Author’s childhood home denoted along Kanawha St.

© 2018-The Record Delta

BUCKHANNON — Buckhannon is continuing to tell its story by honoring a famous author who is best known for the Newbery Medal-winning book “Carry on, Mr. Bowditch.”
A Jean Lee Latham sign was dedicated at her childhood home,   58 South Kanawha St., across from the Episcopal Church of the Transfiguration.
Mayor David McCauley, who is also a professor and attorney for West Virginia Wesleyan College, admits to being an enthusiastic fan of Latham, who has greatly benefited her alma mater.
“I had been at the college for 12 going on 13 years when Jean Lee Latham died back in June 1995,” he said. “Very soon after her death, Brooks Jones, who used to be the director of planned giving at the college, gave me a heads up that she had left all the rights to her various works to the college.”
Latham published over 50 books in her lifetime with the most acclaimed being “Carry on, Mr. Bowditch.”
 “She left all of her copyrights to the college, including the contract that was paying her royalties,” he said.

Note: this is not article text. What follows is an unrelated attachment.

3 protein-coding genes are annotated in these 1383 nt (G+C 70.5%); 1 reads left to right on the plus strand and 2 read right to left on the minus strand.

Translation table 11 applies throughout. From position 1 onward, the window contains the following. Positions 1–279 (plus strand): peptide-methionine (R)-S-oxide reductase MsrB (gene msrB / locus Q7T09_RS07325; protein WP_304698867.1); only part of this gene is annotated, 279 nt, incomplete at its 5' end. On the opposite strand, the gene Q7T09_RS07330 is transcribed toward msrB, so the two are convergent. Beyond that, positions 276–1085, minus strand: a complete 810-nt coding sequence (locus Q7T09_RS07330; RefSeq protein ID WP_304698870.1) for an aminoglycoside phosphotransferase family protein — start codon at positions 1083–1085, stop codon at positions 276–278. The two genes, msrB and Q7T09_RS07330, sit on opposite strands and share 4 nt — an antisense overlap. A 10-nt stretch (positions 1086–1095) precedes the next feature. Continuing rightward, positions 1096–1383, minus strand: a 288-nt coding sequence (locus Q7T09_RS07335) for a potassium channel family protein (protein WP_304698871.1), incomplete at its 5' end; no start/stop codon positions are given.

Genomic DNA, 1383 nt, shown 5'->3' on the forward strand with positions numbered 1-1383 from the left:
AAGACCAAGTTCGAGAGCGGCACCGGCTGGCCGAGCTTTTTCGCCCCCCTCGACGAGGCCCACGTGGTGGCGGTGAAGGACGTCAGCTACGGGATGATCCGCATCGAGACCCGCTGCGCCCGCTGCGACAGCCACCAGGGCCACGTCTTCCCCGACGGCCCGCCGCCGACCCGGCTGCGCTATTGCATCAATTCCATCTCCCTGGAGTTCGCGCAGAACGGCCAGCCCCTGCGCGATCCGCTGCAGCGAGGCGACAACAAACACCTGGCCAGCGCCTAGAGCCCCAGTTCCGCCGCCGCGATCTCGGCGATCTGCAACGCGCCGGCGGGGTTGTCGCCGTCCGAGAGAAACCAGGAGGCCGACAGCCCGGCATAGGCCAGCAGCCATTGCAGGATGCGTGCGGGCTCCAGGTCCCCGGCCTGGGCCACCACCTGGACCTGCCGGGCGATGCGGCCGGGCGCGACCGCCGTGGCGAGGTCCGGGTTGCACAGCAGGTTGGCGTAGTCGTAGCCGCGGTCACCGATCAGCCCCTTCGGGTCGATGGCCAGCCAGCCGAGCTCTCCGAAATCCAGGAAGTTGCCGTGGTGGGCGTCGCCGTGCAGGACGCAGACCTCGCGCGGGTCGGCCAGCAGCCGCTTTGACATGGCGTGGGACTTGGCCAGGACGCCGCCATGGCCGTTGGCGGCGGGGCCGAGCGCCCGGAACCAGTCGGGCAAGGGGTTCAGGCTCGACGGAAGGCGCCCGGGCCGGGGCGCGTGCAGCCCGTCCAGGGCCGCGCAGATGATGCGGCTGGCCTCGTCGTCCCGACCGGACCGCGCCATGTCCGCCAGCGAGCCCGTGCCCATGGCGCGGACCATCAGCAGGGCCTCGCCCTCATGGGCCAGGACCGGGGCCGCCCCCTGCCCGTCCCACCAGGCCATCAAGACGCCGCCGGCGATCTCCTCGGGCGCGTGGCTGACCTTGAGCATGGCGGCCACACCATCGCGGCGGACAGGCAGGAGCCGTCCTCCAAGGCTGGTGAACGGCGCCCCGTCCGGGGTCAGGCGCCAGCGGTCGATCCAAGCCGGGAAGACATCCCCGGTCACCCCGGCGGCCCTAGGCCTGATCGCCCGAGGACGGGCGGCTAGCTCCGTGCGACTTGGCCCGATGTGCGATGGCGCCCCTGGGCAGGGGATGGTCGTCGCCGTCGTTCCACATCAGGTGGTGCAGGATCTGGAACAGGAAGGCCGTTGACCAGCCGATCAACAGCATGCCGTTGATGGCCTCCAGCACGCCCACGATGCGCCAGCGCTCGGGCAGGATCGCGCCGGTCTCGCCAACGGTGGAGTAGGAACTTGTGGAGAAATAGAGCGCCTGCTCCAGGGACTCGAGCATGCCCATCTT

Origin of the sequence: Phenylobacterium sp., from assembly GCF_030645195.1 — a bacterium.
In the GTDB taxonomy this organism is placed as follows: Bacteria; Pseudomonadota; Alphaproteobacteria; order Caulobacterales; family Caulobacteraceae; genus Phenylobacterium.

Since that time, the college has sold the audio book rights, theatrical rights and rights for the book to be printed in other countries. The cinematic rights to “Carry on, Mr. Bowditch” have belonged to Bill Nye for the last 20 years.
“All told over a half a million has been received in royalty rights just from ‘Carry on Mr. Bowditch,’” the mayor said. “She has been one of the biggest benefactors in the history of the college.”
McCauley said he also is a fan of Latham for her being a Buckhannon resident and being a career woman at a time when that was not the norm.
Latham graduated from Buckhannon High School and earned an English degree from West Virginia Wesleyan College. While in college, she operated a lithograph machine for the Buckhannon Delta. She taught for two years at Upshur County High School and WVWC before pursing a second bachelor’s degree at Ithaca Conservatory and then a master’s degree from Cornell University.